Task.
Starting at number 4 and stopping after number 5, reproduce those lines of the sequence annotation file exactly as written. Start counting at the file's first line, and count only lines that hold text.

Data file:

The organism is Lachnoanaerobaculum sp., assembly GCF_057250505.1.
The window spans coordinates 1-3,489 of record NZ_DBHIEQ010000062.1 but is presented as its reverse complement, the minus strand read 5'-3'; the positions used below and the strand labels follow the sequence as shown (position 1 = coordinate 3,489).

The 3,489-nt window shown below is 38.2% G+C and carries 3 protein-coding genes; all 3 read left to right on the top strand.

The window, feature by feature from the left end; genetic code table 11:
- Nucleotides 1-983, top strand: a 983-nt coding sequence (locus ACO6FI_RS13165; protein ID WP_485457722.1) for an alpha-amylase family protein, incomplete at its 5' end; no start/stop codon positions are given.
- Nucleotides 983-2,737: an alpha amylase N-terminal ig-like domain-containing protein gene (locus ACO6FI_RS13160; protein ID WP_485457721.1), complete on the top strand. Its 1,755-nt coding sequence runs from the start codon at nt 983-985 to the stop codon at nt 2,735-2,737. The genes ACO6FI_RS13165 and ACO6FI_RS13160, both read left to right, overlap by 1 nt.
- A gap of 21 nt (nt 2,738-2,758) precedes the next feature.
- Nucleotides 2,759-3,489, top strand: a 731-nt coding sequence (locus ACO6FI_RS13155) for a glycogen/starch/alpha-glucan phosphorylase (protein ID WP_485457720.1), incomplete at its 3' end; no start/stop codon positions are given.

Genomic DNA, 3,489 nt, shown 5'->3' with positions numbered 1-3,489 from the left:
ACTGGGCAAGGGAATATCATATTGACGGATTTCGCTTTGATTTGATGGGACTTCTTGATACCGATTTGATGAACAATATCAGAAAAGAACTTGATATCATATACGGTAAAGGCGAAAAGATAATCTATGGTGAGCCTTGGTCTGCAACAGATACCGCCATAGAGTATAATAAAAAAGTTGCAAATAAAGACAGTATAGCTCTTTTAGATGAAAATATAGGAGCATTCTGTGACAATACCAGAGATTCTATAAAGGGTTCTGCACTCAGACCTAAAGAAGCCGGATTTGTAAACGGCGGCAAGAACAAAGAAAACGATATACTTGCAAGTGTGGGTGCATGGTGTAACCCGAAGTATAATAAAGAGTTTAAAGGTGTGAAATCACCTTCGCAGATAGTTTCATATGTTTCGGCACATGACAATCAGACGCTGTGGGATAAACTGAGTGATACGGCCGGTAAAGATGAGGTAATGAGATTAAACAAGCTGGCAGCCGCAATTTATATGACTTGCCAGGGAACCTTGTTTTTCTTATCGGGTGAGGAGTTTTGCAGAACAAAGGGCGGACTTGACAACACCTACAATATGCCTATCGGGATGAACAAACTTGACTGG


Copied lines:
The window, feature by feature from the left end; genetic code table 11:
- Nucleotides 1-983, top strand: a 983-nt coding sequence (locus ACO6FI_RS13165; protein ID WP_485457722.1) for an alpha-amylase family protein, incomplete at its 5' end; no start/stop codon positions are given.